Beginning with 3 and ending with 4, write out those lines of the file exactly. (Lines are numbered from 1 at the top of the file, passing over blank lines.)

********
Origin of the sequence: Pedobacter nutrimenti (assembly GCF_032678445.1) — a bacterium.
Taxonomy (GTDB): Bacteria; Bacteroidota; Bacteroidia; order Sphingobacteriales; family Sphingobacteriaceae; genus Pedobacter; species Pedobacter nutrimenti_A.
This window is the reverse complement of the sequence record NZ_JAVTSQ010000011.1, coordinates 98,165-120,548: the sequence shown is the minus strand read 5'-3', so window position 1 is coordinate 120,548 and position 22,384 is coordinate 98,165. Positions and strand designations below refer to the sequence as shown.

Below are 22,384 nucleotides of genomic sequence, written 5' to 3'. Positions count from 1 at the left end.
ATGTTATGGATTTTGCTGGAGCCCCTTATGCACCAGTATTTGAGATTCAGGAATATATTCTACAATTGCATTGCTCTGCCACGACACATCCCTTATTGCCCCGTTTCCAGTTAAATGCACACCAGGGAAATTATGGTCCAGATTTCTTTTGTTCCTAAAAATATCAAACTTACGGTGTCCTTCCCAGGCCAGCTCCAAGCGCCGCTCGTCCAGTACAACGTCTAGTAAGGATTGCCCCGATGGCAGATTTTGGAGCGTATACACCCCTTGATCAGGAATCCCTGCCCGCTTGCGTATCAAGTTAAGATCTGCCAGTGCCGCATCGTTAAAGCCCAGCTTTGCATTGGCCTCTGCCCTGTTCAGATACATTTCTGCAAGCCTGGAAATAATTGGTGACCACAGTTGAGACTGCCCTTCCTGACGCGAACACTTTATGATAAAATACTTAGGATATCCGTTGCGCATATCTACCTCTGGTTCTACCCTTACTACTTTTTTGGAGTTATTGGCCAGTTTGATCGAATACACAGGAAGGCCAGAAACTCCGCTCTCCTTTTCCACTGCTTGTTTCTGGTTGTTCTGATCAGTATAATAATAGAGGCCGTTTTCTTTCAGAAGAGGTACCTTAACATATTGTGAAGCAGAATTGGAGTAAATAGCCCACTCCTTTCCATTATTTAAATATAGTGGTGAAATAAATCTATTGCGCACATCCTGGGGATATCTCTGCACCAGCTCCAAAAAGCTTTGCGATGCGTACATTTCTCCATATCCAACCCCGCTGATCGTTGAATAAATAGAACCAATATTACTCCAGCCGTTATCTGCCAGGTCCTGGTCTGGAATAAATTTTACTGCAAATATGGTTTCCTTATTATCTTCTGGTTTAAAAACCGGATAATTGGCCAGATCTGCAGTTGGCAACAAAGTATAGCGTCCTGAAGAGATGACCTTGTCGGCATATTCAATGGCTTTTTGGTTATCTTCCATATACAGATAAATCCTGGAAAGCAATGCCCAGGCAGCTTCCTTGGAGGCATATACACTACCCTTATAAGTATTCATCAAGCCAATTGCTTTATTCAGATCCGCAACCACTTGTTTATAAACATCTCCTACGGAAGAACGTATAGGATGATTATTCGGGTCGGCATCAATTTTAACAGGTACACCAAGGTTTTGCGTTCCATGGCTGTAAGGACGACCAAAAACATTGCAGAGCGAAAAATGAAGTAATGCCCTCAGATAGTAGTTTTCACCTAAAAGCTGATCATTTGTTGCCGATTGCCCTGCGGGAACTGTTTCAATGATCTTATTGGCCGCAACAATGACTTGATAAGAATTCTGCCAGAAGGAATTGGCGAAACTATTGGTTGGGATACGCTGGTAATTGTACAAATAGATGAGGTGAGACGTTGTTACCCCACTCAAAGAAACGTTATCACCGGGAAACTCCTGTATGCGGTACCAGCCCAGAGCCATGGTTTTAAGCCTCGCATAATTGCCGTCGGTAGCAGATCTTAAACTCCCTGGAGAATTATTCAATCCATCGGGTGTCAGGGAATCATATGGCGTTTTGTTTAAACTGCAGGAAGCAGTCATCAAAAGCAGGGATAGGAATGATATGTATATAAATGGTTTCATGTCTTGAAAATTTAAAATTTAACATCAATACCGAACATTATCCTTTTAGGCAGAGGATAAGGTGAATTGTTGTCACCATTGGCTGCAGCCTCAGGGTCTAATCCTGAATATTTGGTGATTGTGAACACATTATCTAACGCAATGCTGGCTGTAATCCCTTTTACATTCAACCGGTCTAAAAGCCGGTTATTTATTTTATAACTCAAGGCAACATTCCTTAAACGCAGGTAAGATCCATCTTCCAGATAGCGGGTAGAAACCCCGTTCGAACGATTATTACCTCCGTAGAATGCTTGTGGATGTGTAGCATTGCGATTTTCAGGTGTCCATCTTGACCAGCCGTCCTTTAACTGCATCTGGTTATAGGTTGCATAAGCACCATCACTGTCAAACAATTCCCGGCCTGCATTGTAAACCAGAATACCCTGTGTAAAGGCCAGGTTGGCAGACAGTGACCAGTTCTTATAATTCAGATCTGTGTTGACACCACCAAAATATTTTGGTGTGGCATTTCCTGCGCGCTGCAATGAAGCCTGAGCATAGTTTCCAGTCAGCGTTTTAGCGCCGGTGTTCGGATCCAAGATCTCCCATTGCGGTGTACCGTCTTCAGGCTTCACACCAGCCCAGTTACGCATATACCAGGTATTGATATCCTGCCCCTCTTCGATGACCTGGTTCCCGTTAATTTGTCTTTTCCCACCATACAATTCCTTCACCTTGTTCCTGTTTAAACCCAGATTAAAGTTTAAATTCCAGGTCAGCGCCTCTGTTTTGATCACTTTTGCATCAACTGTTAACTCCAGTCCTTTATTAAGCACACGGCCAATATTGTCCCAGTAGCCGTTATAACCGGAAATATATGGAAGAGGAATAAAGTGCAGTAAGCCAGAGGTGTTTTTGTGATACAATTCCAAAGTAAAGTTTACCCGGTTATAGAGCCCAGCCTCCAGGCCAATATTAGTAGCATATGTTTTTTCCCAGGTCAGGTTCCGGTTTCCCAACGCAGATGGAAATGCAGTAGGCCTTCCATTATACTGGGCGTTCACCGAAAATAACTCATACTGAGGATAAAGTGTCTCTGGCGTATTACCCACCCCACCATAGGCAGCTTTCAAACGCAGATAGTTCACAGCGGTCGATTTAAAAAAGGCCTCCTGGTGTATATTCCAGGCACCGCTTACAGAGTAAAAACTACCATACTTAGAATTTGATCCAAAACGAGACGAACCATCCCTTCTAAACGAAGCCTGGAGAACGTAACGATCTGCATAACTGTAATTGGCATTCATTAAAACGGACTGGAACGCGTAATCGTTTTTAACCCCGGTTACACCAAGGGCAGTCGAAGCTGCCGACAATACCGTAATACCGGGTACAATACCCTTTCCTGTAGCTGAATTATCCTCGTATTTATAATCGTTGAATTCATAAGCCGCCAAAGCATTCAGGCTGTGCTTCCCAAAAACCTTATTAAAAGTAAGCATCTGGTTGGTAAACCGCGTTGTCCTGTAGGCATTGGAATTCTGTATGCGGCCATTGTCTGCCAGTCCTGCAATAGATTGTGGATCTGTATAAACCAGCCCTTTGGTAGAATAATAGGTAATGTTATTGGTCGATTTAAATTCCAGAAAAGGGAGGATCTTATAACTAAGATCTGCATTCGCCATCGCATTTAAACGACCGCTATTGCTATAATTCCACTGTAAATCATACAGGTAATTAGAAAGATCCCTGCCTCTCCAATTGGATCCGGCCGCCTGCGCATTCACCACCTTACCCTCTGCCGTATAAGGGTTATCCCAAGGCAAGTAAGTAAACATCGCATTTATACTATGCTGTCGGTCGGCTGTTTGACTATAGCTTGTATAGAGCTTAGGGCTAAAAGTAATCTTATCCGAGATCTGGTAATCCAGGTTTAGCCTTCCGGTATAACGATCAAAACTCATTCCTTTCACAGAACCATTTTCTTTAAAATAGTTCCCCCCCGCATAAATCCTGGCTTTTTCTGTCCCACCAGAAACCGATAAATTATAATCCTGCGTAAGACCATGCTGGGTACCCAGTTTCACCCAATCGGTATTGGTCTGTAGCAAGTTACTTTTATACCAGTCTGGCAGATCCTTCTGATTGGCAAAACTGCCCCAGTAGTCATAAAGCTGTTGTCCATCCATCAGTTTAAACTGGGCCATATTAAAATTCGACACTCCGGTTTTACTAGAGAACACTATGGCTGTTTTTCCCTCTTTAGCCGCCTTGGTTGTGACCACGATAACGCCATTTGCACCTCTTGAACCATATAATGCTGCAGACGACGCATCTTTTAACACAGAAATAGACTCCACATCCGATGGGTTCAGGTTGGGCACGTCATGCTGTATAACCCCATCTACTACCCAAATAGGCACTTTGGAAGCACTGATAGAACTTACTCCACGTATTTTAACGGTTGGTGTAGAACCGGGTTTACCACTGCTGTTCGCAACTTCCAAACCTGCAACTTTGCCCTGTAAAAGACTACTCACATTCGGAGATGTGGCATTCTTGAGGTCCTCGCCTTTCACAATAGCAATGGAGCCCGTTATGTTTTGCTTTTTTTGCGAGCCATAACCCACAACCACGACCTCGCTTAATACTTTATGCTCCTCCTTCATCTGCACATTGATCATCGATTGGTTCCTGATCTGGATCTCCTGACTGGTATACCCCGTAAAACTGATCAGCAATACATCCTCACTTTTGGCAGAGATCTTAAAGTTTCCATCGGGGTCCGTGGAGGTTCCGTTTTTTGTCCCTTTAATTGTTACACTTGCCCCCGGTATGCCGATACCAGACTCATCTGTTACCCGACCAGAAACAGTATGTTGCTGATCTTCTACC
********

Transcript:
This window is the reverse complement of the sequence record NZ_JAVTSQ010000011.1, coordinates 98,165-120,548: the sequence shown is the minus strand read 5'-3', so window position 1 is coordinate 120,548 and position 22,384 is coordinate 98,165. Positions and strand designations below refer to the sequence as shown.

Below are 22,384 nucleotides of genomic sequence, written 5' to 3'. Positions count from 1 at the left end.